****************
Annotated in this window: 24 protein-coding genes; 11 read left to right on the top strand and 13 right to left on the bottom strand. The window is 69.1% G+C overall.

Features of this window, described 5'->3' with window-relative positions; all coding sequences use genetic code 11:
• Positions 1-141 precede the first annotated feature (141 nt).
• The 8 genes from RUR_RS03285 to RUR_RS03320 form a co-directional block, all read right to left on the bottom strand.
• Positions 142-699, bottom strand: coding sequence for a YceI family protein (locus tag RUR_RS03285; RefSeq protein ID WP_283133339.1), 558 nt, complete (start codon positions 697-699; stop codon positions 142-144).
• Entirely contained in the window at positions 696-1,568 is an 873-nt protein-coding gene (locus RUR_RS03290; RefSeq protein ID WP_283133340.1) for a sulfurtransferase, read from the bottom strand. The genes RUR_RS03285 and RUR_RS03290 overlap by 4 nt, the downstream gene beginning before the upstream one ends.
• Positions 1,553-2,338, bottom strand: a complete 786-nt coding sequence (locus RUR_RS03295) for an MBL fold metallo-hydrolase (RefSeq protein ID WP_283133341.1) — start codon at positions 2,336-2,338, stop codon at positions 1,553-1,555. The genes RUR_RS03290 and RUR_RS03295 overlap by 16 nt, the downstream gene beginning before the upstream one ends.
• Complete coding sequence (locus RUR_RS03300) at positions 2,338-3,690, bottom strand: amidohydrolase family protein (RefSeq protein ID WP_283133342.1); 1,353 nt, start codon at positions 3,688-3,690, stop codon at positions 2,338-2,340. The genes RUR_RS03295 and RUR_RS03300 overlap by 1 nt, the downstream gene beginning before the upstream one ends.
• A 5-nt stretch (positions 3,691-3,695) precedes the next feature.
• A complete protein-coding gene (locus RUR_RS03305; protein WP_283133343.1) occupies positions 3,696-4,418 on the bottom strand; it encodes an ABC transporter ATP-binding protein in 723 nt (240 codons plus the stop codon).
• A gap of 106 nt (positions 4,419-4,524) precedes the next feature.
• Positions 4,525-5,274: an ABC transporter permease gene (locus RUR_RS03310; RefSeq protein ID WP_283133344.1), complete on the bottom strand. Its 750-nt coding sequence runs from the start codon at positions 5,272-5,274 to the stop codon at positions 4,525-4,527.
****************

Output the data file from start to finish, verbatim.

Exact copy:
Annotated in this window: 24 protein-coding genes; 11 read left to right on the top strand and 13 right to left on the bottom strand. The window is 69.1% G+C overall.

Features of this window, described 5'->3' with window-relative positions; all coding sequences use genetic code 11:
• Positions 1-141 precede the first annotated feature (141 nt).
• The 8 genes from RUR_RS03285 to RUR_RS03320 form a co-directional block, all read right to left on the bottom strand.
• Positions 142-699, bottom strand: coding sequence for a YceI family protein (locus tag RUR_RS03285; RefSeq protein ID WP_283133339.1), 558 nt, complete (start codon positions 697-699; stop codon positions 142-144).
• Entirely contained in the window at positions 696-1,568 is an 873-nt protein-coding gene (locus RUR_RS03290; RefSeq protein ID WP_283133340.1) for a sulfurtransferase, read from the bottom strand. The genes RUR_RS03285 and RUR_RS03290 overlap by 4 nt, the downstream gene beginning before the upstream one ends.
• Positions 1,553-2,338, bottom strand: a complete 786-nt coding sequence (locus RUR_RS03295) for an MBL fold metallo-hydrolase (RefSeq protein ID WP_283133341.1) — start codon at positions 2,336-2,338, stop codon at positions 1,553-1,555. The genes RUR_RS03290 and RUR_RS03295 overlap by 16 nt, the downstream gene beginning before the upstream one ends.
• Complete coding sequence (locus RUR_RS03300) at positions 2,338-3,690, bottom strand: amidohydrolase family protein (RefSeq protein ID WP_283133342.1); 1,353 nt, start codon at positions 3,688-3,690, stop codon at positions 2,338-2,340. The genes RUR_RS03295 and RUR_RS03300 overlap by 1 nt, the downstream gene beginning before the upstream one ends.
• A 5-nt stretch (positions 3,691-3,695) precedes the next feature.
• A complete protein-coding gene (locus RUR_RS03305; protein WP_283133343.1) occupies positions 3,696-4,418 on the bottom strand; it encodes an ABC transporter ATP-binding protein in 723 nt (240 codons plus the stop codon).
• A gap of 106 nt (positions 4,419-4,524) precedes the next feature.
• Positions 4,525-5,274: an ABC transporter permease gene (locus RUR_RS03310; RefSeq protein ID WP_283133344.1), complete on the bottom strand. Its 750-nt coding sequence runs from the start codon at positions 5,272-5,274 to the stop codon at positions 4,525-4,527.